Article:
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- Subject: Re: What's up with token filters (Re: New operators?)
- From: David Given <dg@...>
- Date: Thu, 12 Apr 2007 19:06:18 +0100
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Glenn Maynard wrote:
> I don't want to have to learn a new child language when I use Lua in a
> different place, depending on the little extensions in each case. Adding +=
> to my copy of Lua is not the same as += being added to Lua.
> just seems like an odd omission from the language ...
The Lua philosphy is that the core language contains just enough language to
be useful, and if you want any additional syntactic sugar, you add it to *your
own* copy. The fact that each place uses its own dialect is a feature, not a
bug. The core language has very little sugar (the only things I can remember
offhand are that x.y is x["y"], function foo() becoming foo = function(), and
the : operator.
Also, adding something like += isn't as simple as it first appears. Remember
that the = operator is *not*:
lvalue = expression
lvalue, lvalue, ... = expression, expression, ...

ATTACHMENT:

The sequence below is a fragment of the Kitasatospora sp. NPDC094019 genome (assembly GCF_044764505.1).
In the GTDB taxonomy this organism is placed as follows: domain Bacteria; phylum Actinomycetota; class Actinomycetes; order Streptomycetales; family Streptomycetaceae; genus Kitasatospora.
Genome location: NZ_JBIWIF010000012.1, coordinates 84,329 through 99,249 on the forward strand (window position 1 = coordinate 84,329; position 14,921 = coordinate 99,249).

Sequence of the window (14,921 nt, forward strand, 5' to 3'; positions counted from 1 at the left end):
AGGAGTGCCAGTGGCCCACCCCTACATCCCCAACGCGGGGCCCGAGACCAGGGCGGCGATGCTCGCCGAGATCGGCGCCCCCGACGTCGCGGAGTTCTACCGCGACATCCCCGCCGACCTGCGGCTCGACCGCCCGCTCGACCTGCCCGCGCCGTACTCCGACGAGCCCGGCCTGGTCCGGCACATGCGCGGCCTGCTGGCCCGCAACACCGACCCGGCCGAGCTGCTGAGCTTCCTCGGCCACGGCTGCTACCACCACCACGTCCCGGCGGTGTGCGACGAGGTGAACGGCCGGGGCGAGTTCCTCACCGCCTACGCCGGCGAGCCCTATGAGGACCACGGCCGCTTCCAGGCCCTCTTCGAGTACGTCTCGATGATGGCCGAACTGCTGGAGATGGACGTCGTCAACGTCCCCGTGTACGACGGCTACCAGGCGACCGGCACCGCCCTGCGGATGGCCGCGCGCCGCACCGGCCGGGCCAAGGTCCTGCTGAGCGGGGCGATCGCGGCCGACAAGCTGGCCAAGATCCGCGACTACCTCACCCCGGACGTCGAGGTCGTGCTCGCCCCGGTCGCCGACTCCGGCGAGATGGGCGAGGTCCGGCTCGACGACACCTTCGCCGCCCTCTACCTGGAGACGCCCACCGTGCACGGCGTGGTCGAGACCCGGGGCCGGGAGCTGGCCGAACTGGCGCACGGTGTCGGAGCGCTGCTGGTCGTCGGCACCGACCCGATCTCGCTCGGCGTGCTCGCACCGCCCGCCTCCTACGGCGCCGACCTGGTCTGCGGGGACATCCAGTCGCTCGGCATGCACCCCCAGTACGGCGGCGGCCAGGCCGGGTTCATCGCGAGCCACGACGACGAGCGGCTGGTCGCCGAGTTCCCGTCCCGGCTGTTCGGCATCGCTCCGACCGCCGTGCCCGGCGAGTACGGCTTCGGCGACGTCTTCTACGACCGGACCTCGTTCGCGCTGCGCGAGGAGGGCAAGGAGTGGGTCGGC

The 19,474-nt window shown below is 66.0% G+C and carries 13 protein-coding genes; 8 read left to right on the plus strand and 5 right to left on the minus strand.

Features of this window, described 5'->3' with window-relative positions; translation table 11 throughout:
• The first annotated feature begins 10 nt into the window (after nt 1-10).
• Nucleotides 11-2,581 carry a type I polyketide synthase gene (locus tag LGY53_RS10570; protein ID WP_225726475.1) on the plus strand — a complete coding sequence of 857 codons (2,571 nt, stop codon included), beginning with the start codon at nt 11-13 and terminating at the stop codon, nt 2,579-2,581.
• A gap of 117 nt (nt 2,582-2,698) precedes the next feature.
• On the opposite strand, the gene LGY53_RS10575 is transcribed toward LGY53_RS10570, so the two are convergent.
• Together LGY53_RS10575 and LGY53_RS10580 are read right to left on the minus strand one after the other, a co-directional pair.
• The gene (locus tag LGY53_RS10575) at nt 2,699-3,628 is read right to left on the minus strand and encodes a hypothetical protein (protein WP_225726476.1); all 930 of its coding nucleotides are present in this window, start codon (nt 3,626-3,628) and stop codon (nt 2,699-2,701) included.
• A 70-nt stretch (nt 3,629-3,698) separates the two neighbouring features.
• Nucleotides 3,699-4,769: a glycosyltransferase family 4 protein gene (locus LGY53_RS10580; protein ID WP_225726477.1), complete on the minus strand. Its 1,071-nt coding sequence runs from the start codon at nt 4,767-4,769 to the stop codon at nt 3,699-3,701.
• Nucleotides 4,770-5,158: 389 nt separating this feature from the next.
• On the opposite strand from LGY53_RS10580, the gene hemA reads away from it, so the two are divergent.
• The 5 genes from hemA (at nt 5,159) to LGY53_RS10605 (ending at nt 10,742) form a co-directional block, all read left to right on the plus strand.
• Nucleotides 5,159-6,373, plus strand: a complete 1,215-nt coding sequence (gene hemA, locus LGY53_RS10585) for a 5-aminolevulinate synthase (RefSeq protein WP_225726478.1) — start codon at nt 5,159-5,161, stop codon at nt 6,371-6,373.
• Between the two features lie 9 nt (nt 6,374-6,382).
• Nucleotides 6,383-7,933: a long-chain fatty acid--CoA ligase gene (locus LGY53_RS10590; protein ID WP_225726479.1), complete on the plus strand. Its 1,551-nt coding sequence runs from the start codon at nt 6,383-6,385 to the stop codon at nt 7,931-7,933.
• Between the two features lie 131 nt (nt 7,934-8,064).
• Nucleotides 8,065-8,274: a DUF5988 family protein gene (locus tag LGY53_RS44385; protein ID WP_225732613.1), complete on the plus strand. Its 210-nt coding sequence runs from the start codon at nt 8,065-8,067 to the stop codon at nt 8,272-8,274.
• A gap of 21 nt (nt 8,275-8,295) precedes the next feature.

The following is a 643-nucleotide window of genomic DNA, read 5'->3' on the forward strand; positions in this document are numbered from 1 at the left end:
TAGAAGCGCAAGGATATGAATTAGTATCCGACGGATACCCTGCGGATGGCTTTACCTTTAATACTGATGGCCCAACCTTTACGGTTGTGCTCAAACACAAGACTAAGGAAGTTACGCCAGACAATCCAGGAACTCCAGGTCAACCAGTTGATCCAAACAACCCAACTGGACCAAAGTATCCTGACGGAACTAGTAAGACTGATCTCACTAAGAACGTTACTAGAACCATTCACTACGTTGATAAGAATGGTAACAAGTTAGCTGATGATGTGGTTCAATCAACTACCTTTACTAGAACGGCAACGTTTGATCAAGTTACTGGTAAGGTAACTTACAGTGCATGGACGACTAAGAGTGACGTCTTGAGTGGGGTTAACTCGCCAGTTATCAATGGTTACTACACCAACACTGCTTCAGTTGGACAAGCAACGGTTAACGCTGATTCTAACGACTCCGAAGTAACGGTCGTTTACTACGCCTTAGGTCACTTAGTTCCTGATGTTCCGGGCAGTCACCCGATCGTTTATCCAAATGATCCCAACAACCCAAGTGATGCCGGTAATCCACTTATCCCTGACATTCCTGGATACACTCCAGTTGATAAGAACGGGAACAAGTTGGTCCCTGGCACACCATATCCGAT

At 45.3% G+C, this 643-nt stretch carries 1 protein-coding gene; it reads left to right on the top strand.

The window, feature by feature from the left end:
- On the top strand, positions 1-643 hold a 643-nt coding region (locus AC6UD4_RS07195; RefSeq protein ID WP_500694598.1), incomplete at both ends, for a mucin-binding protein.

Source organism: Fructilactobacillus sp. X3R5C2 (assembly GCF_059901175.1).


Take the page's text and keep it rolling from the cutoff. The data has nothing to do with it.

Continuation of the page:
So if we have a statement like:
a, b += 1
...then what this is actually going to do is to add 1 to a and add nil to b,
which will most likely fail. This is not intuitive and you're almost certainly
going to get people wanting this special-cased so that 1 gets added to both a
and b. That's even *less* intuitive, because it's now inconsistent with =.
Even once that's been settled, you now have a primitive operation for
'increment' (and decrement, and self-multiplication, and self-division, etc).
Would it not make sense to add metatable entries for these? That would allow
such things as:
local vector = Vector.new(1, 2)
vector *= 1.5 -- scale vector in place
Logically you do, because it adds consistency to the language, but now you've
just doubled the number of metatable operations, which has lots of knock-on
effects on size and speed.
Basically, this kind of extension adds convenience rather than functionality,
and as such I do not believe it belongs in the core language due to the
additional complexity the extension requires. (In fact, I'd argue against the
'function foo()' syntax, too, but it's too late now for that.) This sort of
thing is, IMO, better suited for a precompilation step or a local
modification, than something that has to be designed so that it suits everyone.
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